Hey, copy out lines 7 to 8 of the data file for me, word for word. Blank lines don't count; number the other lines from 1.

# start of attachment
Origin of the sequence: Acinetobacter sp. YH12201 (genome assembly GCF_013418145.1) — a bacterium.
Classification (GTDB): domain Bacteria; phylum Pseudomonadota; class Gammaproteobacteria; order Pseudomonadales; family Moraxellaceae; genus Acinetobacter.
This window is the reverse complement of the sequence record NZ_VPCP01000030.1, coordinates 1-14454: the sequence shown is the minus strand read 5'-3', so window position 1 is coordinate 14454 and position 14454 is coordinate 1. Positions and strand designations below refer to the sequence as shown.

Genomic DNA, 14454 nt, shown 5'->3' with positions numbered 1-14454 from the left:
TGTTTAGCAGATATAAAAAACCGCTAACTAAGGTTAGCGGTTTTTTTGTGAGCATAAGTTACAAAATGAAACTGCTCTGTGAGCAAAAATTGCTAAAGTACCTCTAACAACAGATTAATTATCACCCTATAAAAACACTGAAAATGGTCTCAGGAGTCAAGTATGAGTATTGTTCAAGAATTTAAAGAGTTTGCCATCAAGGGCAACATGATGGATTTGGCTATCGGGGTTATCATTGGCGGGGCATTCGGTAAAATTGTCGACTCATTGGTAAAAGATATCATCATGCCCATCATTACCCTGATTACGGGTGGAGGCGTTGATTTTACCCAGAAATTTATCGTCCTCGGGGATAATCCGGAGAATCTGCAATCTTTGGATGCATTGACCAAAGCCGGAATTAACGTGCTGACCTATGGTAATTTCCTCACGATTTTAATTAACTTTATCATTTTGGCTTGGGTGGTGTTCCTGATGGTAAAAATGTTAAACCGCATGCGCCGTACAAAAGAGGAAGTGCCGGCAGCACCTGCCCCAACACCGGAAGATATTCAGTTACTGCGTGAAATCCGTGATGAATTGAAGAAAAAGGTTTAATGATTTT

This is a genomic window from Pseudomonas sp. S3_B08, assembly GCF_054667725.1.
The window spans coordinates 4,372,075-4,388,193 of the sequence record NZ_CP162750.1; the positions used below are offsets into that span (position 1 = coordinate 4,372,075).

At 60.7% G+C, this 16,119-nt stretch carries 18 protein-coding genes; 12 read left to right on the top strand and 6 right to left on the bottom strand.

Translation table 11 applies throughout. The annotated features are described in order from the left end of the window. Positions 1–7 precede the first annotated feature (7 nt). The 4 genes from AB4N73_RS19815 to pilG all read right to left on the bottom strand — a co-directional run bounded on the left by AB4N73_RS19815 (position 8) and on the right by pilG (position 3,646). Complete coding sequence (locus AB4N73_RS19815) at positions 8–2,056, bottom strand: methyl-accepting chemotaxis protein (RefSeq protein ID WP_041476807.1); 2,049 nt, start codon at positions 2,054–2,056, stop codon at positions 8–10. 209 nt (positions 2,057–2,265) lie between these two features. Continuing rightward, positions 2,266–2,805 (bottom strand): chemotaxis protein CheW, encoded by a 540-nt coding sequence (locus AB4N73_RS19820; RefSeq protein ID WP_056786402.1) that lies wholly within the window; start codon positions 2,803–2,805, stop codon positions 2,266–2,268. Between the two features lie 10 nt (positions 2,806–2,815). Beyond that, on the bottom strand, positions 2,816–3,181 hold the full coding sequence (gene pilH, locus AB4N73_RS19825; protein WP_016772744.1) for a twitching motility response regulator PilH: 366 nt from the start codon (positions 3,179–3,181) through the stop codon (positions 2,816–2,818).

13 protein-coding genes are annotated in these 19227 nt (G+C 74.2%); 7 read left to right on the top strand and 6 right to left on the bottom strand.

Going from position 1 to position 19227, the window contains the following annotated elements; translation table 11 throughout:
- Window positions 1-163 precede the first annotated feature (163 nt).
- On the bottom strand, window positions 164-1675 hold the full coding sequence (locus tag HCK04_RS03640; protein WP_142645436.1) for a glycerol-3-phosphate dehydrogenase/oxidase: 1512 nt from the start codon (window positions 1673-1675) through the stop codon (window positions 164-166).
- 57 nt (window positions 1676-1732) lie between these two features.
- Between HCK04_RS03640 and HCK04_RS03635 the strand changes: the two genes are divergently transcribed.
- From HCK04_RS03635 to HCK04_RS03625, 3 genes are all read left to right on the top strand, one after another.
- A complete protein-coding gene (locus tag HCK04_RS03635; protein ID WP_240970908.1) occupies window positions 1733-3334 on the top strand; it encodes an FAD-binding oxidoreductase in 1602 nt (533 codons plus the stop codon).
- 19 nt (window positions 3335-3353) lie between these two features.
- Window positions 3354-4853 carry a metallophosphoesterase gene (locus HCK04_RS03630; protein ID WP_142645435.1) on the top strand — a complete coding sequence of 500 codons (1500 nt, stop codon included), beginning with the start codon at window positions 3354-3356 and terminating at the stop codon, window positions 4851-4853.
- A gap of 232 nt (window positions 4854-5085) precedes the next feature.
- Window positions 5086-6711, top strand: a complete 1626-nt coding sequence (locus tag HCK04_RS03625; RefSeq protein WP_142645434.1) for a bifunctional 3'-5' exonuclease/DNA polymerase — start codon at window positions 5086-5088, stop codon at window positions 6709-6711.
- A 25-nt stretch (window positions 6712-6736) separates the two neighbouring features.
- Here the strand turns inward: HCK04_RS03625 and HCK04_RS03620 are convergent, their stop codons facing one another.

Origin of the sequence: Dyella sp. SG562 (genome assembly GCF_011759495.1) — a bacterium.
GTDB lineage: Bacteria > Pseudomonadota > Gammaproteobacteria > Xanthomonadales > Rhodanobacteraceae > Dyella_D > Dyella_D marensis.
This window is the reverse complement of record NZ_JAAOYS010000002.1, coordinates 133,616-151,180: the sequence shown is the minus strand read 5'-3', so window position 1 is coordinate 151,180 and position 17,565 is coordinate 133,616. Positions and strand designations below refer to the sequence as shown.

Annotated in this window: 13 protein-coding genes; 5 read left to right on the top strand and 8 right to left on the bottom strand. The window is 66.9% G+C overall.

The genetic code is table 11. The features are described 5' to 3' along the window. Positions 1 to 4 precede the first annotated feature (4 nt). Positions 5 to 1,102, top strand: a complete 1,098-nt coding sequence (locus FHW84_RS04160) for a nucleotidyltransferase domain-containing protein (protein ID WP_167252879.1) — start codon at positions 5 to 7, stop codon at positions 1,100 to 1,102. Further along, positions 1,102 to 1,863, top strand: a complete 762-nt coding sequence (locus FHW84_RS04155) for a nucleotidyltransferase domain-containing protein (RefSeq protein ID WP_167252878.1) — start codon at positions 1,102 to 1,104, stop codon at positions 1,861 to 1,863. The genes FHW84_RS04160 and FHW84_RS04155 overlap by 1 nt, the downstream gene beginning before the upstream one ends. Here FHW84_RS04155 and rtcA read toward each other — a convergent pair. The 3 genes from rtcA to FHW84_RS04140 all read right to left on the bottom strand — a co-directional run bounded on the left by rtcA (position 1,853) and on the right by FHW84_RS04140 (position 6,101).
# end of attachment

The window spans coordinates 4,372,075-4,388,193 of the sequence record NZ_CP162750.1; the positions used below are offsets into that span (position 1 = coordinate 4,372,075).

At 60.7% G+C, this 16,119-nt stretch carries 18 protein-coding genes; 12 read left to right on the top strand and 6 right to left on the bottom strand.